We are the same. There is no difference anywhere in the world. People are people. They laugh, cry, feel, and love, and music seems to be the commons denomination that brings us all together. Music cuts through all boundaries and goes right to the soul.
  • "In church I was told that if I so much as smoked a cigarette or tasted alcohol, I’d be damned in hell for all eternity[...]it didn’t take long for me to start thinking that sounded all wrong [...]I didn’t cotton to the idea that your religion should be flaunted to other people. Your religion is for you, and is best kept close to your heart."
    • Nelson, Willie; Pipkin, Turk (2006). The Tao of Willie: A Guide to the Happiness in Your Heart. Gotham. p. 11. ISBN 159240197X. 
  • "Bob Wills taught me how to be a bandleader and how to be a star. [...] There was no time wasted between songs. I learned from him to keep the people moving and dancing. [...] The more you keep the music going, the smoother the evening will be. Another thing he taught me was people came and paid their money to hear what they wanted to hear. Even if Bob had a mediocre band that night, the people knew his records and his radio shows and they heard what they thought Bob Wills sounded like. Whether he had a good night or a bad night, every night was a good night."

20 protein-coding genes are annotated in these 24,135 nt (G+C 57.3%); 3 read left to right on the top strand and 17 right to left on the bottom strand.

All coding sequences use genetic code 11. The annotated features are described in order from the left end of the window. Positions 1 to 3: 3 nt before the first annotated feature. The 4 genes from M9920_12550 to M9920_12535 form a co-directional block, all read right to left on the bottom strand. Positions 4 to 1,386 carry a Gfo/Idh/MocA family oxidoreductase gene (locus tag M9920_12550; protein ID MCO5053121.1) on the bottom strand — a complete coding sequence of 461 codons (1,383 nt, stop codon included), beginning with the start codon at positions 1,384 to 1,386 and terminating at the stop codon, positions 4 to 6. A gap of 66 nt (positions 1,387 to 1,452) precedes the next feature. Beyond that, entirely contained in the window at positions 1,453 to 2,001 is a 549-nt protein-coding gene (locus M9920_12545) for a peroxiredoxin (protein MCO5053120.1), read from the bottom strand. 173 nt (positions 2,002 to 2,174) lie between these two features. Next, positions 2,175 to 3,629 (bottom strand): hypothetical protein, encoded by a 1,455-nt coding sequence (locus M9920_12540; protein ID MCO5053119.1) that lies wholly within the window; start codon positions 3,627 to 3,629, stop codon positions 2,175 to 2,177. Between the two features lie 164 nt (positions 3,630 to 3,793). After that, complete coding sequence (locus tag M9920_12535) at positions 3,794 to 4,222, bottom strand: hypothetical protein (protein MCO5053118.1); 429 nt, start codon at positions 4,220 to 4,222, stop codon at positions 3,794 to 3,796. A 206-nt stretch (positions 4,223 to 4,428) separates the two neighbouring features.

• Nelson, Willie; Bud Shrake; Edwin Shrake (2000). Willie: An Autobiography. Cooper Square Press. p. 67. 
  • "(Songwriting) It's a gift. It all comes from somewhere. I started out really young, when I was four, five, six, writing poems, before I could play an instrument. I was writing about things when I was eight or 10 years old that I hadn't lived long enough to experience."
  • "I have more dumb luck thank anybody I know. There must be a convey of guardian angels working twenty-four hours a day looking after me[...] Like the night I first got to Nashville that I laid down in the middle of Broadway, waiting to get run over. It didn't happen [...] I could swear they were keeping me alive just to see what I'd get next, I'm glad they feel that way. I'm trying to help them a little more this days."
    • Nelson, Willie; McMurtry, Larry (2003). The Facts of Life: And Other Dirty Jokes. Random House Digital. p. 29. ISBN 9780375758607. 
  • "When I left Nashville I went to Texas because that's where I came from, and because I was playing in Texas a lot in different places. And I saw hippies and rednecks drinking beer together and smoking dope together and having a good time together and I knew it was possible to get all groups of people together – long hair, short hair, no hair – and music would bring them together."